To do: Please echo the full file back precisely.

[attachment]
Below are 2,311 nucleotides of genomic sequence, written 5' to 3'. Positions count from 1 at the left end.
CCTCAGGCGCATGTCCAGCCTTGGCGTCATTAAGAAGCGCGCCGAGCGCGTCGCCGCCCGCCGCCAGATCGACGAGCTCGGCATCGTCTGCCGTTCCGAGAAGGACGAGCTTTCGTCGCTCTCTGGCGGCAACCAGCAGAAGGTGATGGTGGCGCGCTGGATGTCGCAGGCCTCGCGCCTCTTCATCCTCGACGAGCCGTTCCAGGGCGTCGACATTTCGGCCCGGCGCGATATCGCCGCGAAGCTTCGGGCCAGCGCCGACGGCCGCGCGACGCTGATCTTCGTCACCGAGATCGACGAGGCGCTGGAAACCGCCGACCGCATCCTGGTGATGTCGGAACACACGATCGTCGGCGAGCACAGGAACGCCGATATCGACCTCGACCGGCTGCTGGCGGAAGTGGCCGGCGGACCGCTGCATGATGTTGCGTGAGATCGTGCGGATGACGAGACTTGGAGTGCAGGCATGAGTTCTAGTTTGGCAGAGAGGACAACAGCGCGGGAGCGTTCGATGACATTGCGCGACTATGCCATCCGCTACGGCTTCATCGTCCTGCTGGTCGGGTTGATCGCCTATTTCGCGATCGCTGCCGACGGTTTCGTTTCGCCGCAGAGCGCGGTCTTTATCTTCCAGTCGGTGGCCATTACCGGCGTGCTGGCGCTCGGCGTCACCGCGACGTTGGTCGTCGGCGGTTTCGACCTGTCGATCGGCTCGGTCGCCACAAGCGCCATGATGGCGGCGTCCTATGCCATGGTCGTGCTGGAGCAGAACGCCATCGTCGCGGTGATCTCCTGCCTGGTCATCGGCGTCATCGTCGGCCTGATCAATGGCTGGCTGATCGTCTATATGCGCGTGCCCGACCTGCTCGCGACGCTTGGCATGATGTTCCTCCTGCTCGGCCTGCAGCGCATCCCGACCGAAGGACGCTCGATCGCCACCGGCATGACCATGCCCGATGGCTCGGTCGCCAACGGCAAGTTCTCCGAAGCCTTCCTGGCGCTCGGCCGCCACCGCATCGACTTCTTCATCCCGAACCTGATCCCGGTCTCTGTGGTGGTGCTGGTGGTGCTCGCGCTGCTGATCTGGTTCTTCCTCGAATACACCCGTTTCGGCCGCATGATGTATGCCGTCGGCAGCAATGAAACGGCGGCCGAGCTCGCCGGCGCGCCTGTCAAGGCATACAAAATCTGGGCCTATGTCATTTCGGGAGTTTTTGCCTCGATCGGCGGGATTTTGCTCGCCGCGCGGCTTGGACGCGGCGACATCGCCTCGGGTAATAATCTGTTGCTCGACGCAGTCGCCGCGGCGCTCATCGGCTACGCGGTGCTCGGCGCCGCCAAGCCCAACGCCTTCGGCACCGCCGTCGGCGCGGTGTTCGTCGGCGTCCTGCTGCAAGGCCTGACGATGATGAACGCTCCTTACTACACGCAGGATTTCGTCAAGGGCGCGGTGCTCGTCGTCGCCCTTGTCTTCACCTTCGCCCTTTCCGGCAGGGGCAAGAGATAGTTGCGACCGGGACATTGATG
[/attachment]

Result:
Below are 2,311 nucleotides of genomic sequence, written 5' to 3'. Positions count from 1 at the left end.
CCTCAGGCGCATGTCCAGCCTTGGCGTCATTAAGAAGCGCGCCGAGCGCGTCGCCGCCCGCCGCCAGATCGACGAGCTCGGCATCGTCTGCCGTTCCGAGAAGGACGAGCTTTCGTCGCTCTCTGGCGGCAACCAGCAGAAGGTGATGGTGGCGCGCTGGATGTCGCAGGCCTCGCGCCTCTTCATCCTCGACGAGCCGTTCCAGGGCGTCGACATTTCGGCCCGGCGCGATATCGCCGCGAAGCTTCGGGCCAGCGCCGACGGCCGCGCGACGCTGATCTTCGTCACCGAGATCGACGAGGCGCTGGAAACCGCCGACCGCATCCTGGTGATGTCGGAACACACGATCGTCGGCGAGCACAGGAACGCCGATATCGACCTCGACCGGCTGCTGGCGGAAGTGGCCGGCGGACCGCTGCATGATGTTGCGTGAGATCGTGCGGATGACGAGACTTGGAGTGCAGGCATGAGTTCTAGTTTGGCAGAGAGGACAACAGCGCGGGAGCGTTCGATGACATTGCGCGACTATGCCATCCGCTACGGCTTCATCGTCCTGCTGGTCGGGTTGATCGCCTATTTCGCGATCGCTGCCGACGGTTTCGTTTCGCCGCAGAGCGCGGTCTTTATCTTCCAGTCGGTGGCCATTACCGGCGTGCTGGCGCTCGGCGTCACCGCGACGTTGGTCGTCGGCGGTTTCGACCTGTCGATCGGCTCGGTCGCCACAAGCGCCATGATGGCGGCGTCCTATGCCATGGTCGTGCTGGAGCAGAACGCCATCGTCGCGGTGATCTCCTGCCTGGTCATCGGCGTCATCGTCGGCCTGATCAATGGCTGGCTGATCGTCTATATGCGCGTGCCCGACCTGCTCGCGACGCTTGGCATGATGTTCCTCCTGCTCGGCCTGCAGCGCATCCCGACCGAAGGACGCTCGATCGCCACCGGCATGACCATGCCCGATGGCTCGGTCGCCAACGGCAAGTTCTCCGAAGCCTTCCTGGCGCTCGGCCGCCACCGCATCGACTTCTTCATCCCGAACCTGATCCCGGTCTCTGTGGTGGTGCTGGTGGTGCTCGCGCTGCTGATCTGGTTCTTCCTCGAATACACCCGTTTCGGCCGCATGATGTATGCCGTCGGCAGCAATGAAACGGCGGCCGAGCTCGCCGGCGCGCCTGTCAAGGCATACAAAATCTGGGCCTATGTCATTTCGGGAGTTTTTGCCTCGATCGGCGGGATTTTGCTCGCCGCGCGGCTTGGACGCGGCGACATCGCCTCGGGTAATAATCTGTTGCTCGACGCAGTCGCCGCGGCGCTCATCGGCTACGCGGTGCTCGGCGCCGCCAAGCCCAACGCCTTCGGCACCGCCGTCGGCGCGGTGTTCGTCGGCGTCCTGCTGCAAGGCCTGACGATGATGAACGCTCCTTACTACACGCAGGATTTCGTCAAGGGCGCGGTGCTCGTCGTCGCCCTTGTCTTCACCTTCGCCCTTTCCGGCAGGGGCAAGAGATAGTTGCGACCGGGACATTGATG